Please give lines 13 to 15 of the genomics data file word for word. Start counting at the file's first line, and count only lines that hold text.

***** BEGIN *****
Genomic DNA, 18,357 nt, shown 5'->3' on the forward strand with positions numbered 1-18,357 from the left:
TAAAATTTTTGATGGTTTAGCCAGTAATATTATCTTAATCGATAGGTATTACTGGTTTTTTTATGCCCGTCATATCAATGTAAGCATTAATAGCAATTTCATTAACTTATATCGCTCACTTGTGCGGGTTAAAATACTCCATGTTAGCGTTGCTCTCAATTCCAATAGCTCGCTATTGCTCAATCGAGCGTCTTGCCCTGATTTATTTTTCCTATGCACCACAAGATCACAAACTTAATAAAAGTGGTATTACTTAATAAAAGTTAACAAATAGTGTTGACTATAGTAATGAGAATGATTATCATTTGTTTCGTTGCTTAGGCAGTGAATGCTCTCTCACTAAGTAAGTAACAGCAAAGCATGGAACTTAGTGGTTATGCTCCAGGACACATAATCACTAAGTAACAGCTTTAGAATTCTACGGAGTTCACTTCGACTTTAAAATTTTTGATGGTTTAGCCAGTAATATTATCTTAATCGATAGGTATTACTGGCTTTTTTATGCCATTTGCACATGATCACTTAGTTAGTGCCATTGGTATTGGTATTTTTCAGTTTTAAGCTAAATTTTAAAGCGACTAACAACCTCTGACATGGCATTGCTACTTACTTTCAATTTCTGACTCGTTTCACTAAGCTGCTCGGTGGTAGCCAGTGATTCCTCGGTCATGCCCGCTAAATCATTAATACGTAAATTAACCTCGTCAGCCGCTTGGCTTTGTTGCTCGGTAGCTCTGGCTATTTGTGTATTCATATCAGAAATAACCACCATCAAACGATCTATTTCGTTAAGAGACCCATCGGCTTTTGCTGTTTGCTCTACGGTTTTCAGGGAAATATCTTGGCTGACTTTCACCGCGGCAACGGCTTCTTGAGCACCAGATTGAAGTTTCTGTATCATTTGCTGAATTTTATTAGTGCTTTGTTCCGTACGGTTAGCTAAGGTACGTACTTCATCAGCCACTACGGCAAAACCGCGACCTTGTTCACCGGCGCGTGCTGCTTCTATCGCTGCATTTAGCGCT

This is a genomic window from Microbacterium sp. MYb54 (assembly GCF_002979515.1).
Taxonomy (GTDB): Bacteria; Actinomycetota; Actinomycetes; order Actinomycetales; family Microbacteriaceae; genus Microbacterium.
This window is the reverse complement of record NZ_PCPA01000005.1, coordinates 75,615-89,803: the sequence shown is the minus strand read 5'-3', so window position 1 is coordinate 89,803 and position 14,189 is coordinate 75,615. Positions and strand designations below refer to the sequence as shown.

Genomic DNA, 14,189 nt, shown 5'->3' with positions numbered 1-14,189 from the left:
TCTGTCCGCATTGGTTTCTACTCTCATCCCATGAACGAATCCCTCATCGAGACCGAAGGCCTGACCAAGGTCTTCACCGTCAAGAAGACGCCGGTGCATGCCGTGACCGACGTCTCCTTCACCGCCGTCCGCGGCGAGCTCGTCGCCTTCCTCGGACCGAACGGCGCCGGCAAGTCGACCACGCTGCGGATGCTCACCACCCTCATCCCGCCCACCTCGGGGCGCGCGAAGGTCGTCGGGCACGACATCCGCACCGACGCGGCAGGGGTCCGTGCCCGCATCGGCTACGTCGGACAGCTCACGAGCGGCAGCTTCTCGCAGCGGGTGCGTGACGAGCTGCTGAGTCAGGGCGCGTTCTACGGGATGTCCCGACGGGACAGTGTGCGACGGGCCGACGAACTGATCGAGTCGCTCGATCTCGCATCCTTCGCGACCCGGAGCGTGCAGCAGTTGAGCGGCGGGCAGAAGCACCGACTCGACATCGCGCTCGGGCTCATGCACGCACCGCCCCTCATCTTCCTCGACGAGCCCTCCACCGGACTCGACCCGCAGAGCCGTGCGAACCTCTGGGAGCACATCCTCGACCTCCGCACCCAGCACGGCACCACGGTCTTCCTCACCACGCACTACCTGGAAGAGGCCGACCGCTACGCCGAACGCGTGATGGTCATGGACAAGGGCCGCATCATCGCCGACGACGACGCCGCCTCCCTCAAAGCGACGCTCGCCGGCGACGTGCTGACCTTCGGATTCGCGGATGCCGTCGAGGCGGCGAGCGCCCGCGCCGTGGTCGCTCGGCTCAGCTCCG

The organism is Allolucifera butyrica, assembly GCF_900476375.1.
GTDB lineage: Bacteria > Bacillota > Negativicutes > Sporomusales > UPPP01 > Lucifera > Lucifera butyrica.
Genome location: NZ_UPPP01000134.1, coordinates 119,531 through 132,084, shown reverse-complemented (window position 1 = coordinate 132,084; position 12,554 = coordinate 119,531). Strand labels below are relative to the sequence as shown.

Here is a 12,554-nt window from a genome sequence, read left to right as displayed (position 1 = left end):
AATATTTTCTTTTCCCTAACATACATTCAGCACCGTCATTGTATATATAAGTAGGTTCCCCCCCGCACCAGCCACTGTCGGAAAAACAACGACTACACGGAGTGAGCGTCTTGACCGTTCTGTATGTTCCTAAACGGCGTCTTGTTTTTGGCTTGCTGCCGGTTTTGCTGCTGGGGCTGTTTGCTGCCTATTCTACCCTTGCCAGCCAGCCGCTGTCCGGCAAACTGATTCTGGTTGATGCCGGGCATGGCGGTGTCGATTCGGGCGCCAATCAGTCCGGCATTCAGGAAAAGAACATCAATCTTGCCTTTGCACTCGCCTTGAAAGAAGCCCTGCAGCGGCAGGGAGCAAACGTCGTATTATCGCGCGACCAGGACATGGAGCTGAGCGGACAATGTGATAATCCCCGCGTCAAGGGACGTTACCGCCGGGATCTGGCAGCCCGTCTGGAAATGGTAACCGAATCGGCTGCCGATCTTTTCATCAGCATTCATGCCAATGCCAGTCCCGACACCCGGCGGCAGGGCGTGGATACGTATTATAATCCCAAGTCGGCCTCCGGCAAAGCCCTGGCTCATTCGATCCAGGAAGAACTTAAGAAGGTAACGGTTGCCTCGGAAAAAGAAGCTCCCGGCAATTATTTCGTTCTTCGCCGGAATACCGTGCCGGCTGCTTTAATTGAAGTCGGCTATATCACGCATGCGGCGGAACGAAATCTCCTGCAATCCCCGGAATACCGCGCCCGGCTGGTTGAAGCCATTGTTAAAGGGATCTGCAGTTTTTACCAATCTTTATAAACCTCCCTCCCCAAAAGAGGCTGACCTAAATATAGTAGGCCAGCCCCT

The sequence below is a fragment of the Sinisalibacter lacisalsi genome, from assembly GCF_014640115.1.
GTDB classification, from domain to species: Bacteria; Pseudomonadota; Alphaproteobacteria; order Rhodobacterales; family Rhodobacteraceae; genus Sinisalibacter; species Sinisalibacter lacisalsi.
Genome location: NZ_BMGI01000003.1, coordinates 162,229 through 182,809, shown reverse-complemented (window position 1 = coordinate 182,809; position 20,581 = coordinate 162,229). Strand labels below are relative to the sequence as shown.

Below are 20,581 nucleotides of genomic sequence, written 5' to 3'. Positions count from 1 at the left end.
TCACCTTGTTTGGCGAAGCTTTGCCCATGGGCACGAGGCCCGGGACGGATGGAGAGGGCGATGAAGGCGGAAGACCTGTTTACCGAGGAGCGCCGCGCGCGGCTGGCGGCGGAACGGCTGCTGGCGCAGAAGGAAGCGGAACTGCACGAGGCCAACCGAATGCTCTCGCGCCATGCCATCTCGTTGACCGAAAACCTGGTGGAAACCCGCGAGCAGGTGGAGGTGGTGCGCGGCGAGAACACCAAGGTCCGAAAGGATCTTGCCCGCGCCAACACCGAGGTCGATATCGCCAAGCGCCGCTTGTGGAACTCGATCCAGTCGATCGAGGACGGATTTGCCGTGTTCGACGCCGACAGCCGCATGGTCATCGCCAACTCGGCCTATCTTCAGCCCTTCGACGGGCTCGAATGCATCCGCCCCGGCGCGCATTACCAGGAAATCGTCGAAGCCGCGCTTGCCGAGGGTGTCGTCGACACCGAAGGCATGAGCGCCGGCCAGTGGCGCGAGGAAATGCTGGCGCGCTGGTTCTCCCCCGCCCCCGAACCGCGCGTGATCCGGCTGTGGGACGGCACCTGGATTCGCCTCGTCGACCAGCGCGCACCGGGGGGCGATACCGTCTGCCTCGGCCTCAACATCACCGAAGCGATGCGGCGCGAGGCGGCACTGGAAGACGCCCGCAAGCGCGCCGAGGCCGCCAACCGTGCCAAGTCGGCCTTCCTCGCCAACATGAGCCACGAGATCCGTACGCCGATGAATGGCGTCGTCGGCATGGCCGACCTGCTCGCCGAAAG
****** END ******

The sequence below is a fragment of the Sinisalibacter lacisalsi genome, from assembly GCF_014640115.1.
GTDB classification, from domain to species: Bacteria; Pseudomonadota; Alphaproteobacteria; order Rhodobacterales; family Rhodobacteraceae; genus Sinisalibacter; species Sinisalibacter lacisalsi.
Genome location: NZ_BMGI01000003.1, coordinates 162,229 through 182,809, shown reverse-complemented (window position 1 = coordinate 182,809; position 20,581 = coordinate 162,229). Strand labels below are relative to the sequence as shown.